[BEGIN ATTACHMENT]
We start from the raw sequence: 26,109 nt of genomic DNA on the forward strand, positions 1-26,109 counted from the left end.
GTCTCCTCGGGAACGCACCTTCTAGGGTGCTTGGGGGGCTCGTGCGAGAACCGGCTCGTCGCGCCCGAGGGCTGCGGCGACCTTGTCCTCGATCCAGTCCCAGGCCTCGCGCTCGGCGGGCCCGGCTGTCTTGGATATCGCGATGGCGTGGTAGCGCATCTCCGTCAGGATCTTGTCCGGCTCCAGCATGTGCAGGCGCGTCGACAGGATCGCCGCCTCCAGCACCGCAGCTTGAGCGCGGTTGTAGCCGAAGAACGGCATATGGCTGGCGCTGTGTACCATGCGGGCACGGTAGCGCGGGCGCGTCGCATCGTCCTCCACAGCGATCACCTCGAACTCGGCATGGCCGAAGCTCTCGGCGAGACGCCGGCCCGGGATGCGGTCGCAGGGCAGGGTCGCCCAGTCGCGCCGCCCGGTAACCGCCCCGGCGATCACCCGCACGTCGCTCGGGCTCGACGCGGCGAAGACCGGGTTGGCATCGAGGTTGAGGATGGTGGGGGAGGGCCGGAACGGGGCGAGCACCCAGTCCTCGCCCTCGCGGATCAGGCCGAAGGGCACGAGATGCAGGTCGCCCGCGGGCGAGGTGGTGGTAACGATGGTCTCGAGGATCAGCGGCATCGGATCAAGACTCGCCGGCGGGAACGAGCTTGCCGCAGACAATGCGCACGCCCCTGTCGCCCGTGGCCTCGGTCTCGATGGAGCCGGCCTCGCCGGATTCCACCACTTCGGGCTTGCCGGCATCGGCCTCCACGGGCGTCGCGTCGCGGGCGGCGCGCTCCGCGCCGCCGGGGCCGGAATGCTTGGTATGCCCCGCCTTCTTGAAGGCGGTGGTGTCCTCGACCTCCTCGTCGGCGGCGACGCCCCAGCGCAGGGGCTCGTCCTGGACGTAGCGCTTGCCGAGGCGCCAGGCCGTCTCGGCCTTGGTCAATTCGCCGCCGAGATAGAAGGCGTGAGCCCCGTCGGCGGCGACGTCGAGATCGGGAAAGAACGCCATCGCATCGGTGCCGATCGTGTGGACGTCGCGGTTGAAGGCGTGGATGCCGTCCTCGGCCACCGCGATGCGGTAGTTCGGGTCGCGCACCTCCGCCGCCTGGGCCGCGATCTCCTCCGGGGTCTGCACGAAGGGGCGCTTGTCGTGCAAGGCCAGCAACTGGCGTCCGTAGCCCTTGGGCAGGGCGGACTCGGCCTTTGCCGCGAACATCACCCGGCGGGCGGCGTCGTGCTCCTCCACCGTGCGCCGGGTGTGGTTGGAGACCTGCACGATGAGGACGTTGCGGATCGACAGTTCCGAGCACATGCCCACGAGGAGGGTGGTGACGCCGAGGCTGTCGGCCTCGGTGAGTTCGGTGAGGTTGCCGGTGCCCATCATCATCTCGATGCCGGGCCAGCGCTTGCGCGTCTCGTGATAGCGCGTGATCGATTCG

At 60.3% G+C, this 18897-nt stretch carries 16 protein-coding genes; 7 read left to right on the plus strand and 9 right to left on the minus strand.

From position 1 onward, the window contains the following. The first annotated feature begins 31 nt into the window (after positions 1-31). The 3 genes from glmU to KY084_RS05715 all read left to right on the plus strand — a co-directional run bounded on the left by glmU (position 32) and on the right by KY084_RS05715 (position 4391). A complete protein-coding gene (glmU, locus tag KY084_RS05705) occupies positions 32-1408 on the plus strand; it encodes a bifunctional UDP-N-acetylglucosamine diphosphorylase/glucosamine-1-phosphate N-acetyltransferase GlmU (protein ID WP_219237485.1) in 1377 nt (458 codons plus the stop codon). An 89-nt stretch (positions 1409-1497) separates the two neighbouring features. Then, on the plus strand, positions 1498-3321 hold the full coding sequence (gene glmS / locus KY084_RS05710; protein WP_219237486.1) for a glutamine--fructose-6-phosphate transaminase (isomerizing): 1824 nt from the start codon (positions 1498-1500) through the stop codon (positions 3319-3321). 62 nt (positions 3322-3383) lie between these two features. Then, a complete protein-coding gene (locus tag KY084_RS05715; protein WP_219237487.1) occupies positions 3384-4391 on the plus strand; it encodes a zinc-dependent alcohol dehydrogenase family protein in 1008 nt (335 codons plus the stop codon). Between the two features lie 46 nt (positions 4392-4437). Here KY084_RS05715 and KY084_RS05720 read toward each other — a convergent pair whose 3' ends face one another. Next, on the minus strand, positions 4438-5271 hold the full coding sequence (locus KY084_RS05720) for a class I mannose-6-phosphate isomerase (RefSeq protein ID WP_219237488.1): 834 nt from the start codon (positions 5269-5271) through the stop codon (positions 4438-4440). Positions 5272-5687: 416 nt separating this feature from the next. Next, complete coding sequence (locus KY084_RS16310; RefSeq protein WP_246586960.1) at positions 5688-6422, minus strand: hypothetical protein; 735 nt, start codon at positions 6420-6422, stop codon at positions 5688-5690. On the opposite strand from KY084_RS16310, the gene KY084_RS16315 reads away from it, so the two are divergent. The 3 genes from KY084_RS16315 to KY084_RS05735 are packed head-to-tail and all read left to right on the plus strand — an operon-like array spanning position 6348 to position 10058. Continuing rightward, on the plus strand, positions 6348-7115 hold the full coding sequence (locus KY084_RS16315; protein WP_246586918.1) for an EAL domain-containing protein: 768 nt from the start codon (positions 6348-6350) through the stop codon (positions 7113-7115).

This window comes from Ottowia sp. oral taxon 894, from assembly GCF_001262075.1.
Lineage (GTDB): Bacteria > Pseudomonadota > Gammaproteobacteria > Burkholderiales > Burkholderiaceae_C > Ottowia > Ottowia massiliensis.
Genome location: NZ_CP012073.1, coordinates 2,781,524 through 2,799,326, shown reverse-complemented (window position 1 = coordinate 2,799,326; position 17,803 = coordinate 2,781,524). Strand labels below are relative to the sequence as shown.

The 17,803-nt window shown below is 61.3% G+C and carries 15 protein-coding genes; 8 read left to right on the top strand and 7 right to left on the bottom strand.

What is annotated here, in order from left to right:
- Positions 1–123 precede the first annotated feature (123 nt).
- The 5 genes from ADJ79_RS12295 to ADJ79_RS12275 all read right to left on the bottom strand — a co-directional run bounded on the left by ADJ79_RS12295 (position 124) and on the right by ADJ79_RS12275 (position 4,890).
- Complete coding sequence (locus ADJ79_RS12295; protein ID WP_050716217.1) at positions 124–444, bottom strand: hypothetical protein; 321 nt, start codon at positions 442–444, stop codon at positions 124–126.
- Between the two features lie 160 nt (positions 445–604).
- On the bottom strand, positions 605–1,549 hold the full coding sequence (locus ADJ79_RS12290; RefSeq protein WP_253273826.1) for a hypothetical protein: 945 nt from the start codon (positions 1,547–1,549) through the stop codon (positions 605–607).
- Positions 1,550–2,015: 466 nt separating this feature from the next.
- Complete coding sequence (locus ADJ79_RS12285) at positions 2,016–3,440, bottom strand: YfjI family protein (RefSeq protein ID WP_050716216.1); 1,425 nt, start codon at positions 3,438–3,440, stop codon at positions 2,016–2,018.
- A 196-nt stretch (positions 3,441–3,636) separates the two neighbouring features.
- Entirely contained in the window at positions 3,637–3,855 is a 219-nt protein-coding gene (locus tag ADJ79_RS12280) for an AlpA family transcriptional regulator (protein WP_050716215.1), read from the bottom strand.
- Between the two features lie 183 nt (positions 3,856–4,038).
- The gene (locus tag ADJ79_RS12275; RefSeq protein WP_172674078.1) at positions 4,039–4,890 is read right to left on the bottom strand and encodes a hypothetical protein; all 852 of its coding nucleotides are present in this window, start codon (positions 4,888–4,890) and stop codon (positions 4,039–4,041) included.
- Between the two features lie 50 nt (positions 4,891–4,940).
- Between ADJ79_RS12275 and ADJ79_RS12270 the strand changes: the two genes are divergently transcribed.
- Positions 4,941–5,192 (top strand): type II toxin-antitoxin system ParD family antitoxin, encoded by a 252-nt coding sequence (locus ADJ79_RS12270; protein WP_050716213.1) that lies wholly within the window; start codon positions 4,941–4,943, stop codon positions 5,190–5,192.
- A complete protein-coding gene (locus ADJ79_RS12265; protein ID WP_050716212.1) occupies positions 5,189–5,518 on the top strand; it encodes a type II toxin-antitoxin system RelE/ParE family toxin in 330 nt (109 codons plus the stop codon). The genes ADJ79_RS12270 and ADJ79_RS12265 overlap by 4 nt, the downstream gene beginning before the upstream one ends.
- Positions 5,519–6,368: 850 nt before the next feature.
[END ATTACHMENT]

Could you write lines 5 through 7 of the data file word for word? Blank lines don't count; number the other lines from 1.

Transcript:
This window comes from Ottowia sp. oral taxon 894, from assembly GCF_001262075.1.
Lineage (GTDB): Bacteria > Pseudomonadota > Gammaproteobacteria > Burkholderiales > Burkholderiaceae_C > Ottowia > Ottowia massiliensis.
Genome location: NZ_CP012073.1, coordinates 2,781,524 through 2,799,326, shown reverse-complemented (window position 1 = coordinate 2,799,326; position 17,803 = coordinate 2,781,524). Strand labels below are relative to the sequence as shown.